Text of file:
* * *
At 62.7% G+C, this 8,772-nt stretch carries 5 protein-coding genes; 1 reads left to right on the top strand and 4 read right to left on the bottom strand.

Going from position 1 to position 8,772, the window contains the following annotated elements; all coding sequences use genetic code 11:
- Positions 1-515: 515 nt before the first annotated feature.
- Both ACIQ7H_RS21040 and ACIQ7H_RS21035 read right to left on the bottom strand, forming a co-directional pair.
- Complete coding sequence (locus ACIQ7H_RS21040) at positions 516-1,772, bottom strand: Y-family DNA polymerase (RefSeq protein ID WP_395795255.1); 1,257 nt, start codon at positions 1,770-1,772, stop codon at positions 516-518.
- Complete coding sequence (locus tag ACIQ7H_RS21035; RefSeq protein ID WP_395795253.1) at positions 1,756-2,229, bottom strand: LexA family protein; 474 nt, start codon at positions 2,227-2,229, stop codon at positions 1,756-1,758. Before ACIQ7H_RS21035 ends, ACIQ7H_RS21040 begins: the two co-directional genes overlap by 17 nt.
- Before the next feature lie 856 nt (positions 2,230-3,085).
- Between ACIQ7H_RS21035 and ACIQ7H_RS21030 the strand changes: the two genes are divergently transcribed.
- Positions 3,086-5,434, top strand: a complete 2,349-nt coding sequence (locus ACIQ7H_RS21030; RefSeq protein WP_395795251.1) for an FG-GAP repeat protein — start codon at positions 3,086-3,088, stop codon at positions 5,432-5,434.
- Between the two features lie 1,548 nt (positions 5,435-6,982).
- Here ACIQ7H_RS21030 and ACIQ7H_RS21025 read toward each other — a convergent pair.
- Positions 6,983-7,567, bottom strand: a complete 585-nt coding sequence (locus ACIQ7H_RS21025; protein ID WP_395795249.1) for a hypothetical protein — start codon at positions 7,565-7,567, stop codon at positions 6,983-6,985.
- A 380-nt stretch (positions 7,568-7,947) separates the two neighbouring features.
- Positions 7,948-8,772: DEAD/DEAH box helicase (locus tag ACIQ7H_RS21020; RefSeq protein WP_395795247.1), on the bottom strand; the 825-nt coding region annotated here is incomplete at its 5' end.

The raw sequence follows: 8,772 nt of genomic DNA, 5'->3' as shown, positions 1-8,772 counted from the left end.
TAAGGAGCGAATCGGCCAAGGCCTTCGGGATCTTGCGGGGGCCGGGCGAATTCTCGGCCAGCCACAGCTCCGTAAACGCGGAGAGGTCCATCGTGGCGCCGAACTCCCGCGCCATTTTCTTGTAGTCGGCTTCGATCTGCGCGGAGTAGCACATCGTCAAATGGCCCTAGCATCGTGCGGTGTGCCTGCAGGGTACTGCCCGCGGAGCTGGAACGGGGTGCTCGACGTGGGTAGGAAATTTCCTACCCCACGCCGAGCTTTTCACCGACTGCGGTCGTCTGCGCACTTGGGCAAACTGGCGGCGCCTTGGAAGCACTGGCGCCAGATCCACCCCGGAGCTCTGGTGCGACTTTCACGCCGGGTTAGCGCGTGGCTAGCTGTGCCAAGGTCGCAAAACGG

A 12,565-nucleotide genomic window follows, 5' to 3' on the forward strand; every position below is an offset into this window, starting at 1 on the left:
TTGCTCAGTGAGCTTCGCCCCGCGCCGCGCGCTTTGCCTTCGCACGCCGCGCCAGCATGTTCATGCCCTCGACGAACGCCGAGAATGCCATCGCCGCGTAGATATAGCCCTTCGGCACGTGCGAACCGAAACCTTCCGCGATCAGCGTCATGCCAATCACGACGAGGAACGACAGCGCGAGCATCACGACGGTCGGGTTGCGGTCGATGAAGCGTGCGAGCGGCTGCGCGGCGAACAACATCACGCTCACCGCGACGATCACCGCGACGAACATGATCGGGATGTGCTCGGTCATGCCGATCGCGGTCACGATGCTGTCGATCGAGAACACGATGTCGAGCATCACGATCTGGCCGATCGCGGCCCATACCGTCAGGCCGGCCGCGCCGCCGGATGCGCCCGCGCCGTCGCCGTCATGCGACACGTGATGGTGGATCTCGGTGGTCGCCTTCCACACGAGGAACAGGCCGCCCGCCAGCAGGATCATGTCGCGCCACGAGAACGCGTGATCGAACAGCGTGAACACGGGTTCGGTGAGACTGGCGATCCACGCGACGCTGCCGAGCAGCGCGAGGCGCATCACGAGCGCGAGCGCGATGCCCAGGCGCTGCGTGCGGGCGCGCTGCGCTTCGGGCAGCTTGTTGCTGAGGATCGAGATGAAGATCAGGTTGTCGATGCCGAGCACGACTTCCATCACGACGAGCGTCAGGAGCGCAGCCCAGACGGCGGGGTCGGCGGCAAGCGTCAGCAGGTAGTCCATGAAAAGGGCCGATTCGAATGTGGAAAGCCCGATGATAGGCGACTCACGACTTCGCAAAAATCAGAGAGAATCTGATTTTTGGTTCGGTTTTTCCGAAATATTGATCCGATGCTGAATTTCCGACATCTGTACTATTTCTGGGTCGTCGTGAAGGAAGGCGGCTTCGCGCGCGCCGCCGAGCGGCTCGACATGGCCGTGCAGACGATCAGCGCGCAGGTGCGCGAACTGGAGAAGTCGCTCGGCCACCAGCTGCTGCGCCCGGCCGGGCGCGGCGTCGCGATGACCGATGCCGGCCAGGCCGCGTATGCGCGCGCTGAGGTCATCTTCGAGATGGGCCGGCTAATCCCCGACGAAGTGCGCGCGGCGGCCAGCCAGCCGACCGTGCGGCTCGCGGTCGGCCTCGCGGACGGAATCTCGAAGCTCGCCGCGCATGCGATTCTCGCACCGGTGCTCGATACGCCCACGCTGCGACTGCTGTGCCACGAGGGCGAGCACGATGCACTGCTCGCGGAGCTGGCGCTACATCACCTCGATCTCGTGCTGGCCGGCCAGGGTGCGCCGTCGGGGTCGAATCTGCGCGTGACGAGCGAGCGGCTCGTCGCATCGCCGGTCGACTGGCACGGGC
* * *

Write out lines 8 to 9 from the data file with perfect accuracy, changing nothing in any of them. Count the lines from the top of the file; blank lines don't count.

- Between ACIQ7H_RS21035 and ACIQ7H_RS21030 the strand changes: the two genes are divergently transcribed.
- Positions 3,086-5,434, top strand: a complete 2,349-nt coding sequence (locus ACIQ7H_RS21030; RefSeq protein WP_395795251.1) for an FG-GAP repeat protein — start codon at positions 3,086-3,088, stop codon at positions 5,432-5,434.